Feh and meh. It all comes down to the same thing in the end. One side wants to legislate morality, using law to tell us what's right and wrong instead of what's good and bad for society. The other side wants to legislate sensitivity, bringing Orwell's idea of "thought crimes" into the picture because gods forbid we should offend someone's delicate sensibilities.

I think this blog has gotten off base and far from my original point. What was my original point? Stop being complacent. Dream big, but go after those dreams. Don't let this society we've built to stop us from enjoying life achieve that goal. Love your life and treasure every breath as though it were your last. Leave your mark on the world, and don't be afraid to express unpopular opinions or be subversive. No one ever achieved greatness by playing it safe or keeping their mouth shut. The world has to change one person at a time, and it starts with individual thought.

Oh, hell, someone better with words than I'll ever be already said this, better than I ever could:

Do not go gentle into that good night,
Old age should burn and rave at close of day;
Rage, rage against the dying of the light.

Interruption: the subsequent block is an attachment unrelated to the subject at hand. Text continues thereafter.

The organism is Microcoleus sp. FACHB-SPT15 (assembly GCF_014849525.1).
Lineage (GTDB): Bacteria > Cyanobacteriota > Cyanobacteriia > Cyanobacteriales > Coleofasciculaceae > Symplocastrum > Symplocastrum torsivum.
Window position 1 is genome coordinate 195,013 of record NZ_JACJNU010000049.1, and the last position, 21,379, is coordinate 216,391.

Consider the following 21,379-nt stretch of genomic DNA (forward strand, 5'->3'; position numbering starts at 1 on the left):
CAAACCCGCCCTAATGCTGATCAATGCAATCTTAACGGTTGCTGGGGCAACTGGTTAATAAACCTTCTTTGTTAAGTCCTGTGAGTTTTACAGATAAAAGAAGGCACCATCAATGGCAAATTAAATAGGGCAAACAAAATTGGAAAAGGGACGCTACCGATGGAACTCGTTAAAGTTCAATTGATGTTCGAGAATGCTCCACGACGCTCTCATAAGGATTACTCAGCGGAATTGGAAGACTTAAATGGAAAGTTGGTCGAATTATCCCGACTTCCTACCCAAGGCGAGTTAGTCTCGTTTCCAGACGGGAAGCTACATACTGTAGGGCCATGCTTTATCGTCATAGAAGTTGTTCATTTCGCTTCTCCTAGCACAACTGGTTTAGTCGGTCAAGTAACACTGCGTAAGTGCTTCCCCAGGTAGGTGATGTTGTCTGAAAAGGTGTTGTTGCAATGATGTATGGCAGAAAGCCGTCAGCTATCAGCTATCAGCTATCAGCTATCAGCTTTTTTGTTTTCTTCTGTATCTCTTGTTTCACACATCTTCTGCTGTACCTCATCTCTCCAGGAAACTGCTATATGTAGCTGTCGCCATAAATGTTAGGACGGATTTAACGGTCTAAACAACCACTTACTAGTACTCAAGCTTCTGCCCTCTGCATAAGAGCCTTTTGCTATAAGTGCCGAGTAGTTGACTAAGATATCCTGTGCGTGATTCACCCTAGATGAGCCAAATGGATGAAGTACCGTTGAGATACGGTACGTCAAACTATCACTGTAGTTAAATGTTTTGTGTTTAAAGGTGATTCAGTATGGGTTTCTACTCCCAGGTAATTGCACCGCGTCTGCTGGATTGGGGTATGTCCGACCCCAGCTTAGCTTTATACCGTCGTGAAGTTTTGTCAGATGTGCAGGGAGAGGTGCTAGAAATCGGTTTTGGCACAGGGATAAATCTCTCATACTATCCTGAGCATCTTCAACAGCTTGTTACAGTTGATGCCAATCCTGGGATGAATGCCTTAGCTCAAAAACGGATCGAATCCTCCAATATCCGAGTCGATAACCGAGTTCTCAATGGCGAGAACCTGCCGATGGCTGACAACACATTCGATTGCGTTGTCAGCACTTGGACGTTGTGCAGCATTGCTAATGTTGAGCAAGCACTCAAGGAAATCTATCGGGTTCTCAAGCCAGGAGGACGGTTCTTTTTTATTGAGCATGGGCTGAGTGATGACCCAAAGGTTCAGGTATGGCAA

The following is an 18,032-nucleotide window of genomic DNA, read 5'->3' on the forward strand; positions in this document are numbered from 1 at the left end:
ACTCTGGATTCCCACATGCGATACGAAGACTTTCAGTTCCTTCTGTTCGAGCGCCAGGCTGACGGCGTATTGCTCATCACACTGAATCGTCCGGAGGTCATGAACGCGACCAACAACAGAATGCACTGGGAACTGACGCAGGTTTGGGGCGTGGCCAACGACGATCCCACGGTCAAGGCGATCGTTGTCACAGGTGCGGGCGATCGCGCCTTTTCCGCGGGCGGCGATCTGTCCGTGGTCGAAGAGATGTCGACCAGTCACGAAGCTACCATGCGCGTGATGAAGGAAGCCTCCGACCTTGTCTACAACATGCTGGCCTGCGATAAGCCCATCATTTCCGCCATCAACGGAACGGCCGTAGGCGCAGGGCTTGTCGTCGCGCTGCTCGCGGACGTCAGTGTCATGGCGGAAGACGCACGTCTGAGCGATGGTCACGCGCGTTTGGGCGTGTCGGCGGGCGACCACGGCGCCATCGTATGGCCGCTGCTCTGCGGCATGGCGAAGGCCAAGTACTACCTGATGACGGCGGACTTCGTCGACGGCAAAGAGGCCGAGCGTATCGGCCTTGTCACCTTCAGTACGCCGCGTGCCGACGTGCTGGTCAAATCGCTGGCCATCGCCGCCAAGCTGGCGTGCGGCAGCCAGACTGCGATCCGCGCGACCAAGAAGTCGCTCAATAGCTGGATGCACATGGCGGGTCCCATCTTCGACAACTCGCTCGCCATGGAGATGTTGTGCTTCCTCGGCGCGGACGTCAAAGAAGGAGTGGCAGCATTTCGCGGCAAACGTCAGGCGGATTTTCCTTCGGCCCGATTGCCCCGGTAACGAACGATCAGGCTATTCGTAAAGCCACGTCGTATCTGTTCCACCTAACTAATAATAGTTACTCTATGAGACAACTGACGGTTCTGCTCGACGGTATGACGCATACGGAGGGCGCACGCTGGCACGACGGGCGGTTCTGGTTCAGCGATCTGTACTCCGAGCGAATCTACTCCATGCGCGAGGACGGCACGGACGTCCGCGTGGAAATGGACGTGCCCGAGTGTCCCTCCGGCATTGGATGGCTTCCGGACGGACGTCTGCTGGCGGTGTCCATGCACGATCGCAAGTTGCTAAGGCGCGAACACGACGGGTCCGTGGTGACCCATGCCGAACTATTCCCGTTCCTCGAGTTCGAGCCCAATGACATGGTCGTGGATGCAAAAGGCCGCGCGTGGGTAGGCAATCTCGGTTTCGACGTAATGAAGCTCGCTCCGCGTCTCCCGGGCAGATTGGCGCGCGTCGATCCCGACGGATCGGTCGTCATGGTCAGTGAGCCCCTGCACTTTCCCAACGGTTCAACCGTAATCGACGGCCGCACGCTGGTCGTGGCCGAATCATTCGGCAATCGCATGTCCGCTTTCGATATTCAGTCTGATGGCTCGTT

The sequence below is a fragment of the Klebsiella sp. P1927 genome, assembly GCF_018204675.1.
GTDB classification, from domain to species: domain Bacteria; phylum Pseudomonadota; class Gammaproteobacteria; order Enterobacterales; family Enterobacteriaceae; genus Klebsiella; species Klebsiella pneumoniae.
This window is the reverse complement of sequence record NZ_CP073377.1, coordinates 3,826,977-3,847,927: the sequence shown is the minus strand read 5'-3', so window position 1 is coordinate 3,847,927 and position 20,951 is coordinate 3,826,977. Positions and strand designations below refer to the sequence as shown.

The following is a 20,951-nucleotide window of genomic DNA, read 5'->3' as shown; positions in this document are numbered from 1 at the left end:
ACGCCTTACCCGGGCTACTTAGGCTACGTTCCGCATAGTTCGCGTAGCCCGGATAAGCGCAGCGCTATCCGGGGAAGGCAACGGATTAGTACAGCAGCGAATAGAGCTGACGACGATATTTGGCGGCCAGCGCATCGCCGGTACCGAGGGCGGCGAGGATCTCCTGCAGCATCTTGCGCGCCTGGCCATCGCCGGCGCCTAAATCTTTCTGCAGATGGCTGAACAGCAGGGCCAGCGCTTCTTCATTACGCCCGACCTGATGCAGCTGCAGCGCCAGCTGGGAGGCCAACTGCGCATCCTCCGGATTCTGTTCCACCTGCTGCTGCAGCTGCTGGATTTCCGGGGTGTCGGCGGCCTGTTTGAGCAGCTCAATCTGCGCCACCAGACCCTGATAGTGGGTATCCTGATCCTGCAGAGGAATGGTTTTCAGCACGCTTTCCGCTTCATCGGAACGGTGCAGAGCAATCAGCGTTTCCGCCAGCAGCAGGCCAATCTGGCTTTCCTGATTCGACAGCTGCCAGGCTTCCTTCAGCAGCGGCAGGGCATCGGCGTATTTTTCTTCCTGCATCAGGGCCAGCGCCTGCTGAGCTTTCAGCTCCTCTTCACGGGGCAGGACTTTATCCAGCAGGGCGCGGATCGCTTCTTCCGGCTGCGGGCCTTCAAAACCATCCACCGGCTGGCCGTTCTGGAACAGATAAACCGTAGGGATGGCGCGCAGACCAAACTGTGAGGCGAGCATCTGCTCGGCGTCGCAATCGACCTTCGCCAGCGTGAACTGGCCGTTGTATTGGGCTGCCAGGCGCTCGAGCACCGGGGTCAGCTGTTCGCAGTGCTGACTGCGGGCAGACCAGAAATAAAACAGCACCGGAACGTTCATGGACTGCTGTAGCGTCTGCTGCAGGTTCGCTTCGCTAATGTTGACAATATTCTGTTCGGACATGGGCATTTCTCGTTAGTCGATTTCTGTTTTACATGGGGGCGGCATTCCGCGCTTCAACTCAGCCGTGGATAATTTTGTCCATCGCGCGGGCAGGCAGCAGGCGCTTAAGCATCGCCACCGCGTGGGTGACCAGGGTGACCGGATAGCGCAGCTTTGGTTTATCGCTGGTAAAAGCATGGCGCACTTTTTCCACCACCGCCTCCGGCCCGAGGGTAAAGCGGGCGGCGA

Though wise men at their end know dark is right,
Because their words had forked no lightning they
Do not go gentle into that good night.

Good men, the last wave by, crying how bright
Their frail deeds might have danced in a green bay,
Rage, rage against the dying of the light.

Wild men who caught and sang the sun in flight,
And learn, too late, they grieved it on its way,
Do not go gentle into that good night.

Grave men, near death, who see with blinding sight
Blind eyes could blaze like meteors and be gay,
Rage, rage against the dying of the light.

And you, my father, there on the sad height,
Curse, bless me now with your fierce tears, I pray.
Do not go gentle into that good night.
Rage, rage against the dying of the light.

--Dylan Thomas

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Sophia, Goddess of Wisdom, and Mary Magdalene.

I'm not a mad bible thumper--Sophia, however, is my inspiration and always in my heart